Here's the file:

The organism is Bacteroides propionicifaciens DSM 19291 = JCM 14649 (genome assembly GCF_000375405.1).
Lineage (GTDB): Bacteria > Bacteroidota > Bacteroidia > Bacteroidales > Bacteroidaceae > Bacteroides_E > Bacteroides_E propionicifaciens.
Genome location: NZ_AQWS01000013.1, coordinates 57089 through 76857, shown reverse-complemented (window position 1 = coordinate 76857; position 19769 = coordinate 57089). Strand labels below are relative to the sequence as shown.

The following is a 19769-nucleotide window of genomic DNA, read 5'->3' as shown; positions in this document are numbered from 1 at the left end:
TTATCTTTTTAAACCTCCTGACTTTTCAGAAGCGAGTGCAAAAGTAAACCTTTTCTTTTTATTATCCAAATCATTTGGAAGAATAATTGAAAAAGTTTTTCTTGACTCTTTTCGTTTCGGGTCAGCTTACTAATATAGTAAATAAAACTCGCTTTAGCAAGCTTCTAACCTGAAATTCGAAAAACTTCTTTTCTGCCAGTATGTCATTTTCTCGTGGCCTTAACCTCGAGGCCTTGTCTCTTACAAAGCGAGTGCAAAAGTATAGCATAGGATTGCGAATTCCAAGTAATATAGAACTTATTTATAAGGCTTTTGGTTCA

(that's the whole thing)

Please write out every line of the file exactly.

The organism is Bacteroides propionicifaciens DSM 19291 = JCM 14649 (genome assembly GCF_000375405.1).
Lineage (GTDB): Bacteria > Bacteroidota > Bacteroidia > Bacteroidales > Bacteroidaceae > Bacteroides_E > Bacteroides_E propionicifaciens.
Genome location: NZ_AQWS01000013.1, coordinates 57089 through 76857, shown reverse-complemented (window position 1 = coordinate 76857; position 19769 = coordinate 57089). Strand labels below are relative to the sequence as shown.

The following is a 19769-nucleotide window of genomic DNA, read 5'->3' as shown; positions in this document are numbered from 1 at the left end:
TTATCTTTTTAAACCTCCTGACTTTTCAGAAGCGAGTGCAAAAGTAAACCTTTTCTTTTTATTATCCAAATCATTTGGAAGAATAATTGAAAAAGTTTTTCTTGACTCTTTTCGTTTCGGGTCAGCTTACTAATATAGTAAATAAAACTCGCTTTAGCAAGCTTCTAACCTGAAATTCGAAAAACTTCTTTTCTGCCAGTATGTCATTTTCTCGTGGCCTTAACCTCGAGGCCTTGTCTCTTACAAAGCGAGTGCAAAAGTATAGCATAGGATTGCGAATTCCAAGTAATATAGAACTTATTTATAAGGCTTTTGGTTCA